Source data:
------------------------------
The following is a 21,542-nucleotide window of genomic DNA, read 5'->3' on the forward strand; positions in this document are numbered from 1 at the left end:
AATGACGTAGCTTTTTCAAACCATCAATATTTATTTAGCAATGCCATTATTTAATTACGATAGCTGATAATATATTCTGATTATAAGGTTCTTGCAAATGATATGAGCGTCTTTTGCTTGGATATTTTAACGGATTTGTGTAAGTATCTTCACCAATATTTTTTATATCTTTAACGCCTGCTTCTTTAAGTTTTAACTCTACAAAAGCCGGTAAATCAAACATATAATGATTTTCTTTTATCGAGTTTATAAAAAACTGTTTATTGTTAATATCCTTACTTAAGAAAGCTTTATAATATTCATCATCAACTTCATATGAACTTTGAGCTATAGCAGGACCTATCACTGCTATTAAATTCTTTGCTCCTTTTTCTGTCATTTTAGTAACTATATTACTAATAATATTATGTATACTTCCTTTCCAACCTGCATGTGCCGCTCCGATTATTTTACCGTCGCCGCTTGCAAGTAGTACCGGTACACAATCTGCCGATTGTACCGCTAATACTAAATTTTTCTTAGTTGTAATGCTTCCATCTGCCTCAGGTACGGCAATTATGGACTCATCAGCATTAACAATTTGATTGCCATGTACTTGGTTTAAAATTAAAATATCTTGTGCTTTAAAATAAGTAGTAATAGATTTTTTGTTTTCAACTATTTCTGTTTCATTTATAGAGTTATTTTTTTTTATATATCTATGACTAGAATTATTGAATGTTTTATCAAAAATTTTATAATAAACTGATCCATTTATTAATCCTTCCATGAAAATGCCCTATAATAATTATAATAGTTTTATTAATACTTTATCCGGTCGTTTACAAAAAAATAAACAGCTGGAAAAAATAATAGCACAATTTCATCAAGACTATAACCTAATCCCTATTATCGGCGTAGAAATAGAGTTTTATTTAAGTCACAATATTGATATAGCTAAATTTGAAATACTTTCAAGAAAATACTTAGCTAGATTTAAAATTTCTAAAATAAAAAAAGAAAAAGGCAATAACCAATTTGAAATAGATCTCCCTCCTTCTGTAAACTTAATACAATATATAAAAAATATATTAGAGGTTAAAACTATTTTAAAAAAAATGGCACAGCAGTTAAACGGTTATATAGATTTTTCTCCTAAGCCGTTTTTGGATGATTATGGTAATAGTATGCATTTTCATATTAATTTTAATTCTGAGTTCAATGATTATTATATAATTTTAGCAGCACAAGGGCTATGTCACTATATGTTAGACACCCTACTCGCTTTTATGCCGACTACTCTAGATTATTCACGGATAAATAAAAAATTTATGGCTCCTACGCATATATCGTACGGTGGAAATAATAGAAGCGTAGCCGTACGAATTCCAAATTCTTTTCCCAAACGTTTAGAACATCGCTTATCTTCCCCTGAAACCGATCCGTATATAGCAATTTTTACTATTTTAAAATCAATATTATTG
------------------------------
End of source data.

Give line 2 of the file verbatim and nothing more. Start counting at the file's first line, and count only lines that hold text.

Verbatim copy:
AATGACGTAGCTTTTTCAAACCATCAATATTTATTTAGCAATGCCATTATTTAATTACGATAGCTGATAATATATTCTGATTATAAGGTTCTTGCAAATGATATGAGCGTCTTTTGCTTGGATATTTTAACGGATTTGTGTAAGTATCTTCACCAATATTTTTTATATCTTTAACGCCTGCTTCTTTAAGTTTTAACTCTACAAAAGCCGGTAAATCAAACATATAATGATTTTCTTTTATCGAGTTTATAAAAAACTGTTTATTGTTAATATCCTTACTTAAGAAAGCTTTATAATATTCATCATCAACTTCATATGAACTTTGAGCTATAGCAGGACCTATCACTGCTATTAAATTCTTTGCTCCTTTTTCTGTCATTTTAGTAACTATATTACTAATAATATTATGTATACTTCCTTTCCAACCTGCATGTGCCGCTCCGATTATTTTACCGTCGCCGCTTGCAAGTAGTACCGGTACACAATCTGCCGATTGTACCGCTAATACTAAATTTTTCTTAGTTGTAATGCTTCCATCTGCCTCAGGTACGGCAATTATGGACTCATCAGCATTAACAATTTGATTGCCATGTACTTGGTTTAAAATTAAAATATCTTGTGCTTTAAAATAAGTAGTAATAGATTTTTTGTTTTCAACTATTTCTGTTTCATTTATAGAGTTATTTTTTTTTATATATCTATGACTAGAATTATTGAATGTTTTATCAAAAATTTTATAATAAACTGATCCATTTATTAATCCTTCCATGAAAATGCCCTATAATAATTATAATAGTTTTATTAATACTTTATCCGGTCGTTTACAAAAAAATAAACAGCTGGAAAAAATAATAGCACAATTTCATCAAGACTATAACCTAATCCCTATTATCGGCGTAGAAATAGAGTTTTATTTAAGTCACAATATTGATATAGCTAAATTTGAAATACTTTCAAGAAAATACTTAGCTAGATTTAAAATTTCTAAAATAAAAAAAGAAAAAGGCAATAACCAATTTGAAATAGATCTCCCTCCTTCTGTAAACTTAATACAATATATAAAAAATATATTAGAGGTTAAAACTATTTTAAAAAAAATGGCACAGCAGTTAAACGGTTATATAGATTTTTCTCCTAAGCCGTTTTTGGATGATTATGGTAATAGTATGCATTTTCATATTAATTTTAATTCTGAGTTCAATGATTATTATATAATTTTAGCAGCACAAGGGCTATGTCACTATATGTTAGACACCCTACTCGCTTTTATGCCGACTACTCTAGATTATTCACGGATAAATAAAAAATTTATGGCTCCTACGCATATATCGTACGGTGGAAATAATAGAAGCGTAGCCGTACGAATTCCAAATTCTTTTCCCAAACGTTTAGAACATCGCTTATCTTCCCCTGAAACCGATCCGTATATAGCAATTTTTACTATTTTAAAATCAATATTATTG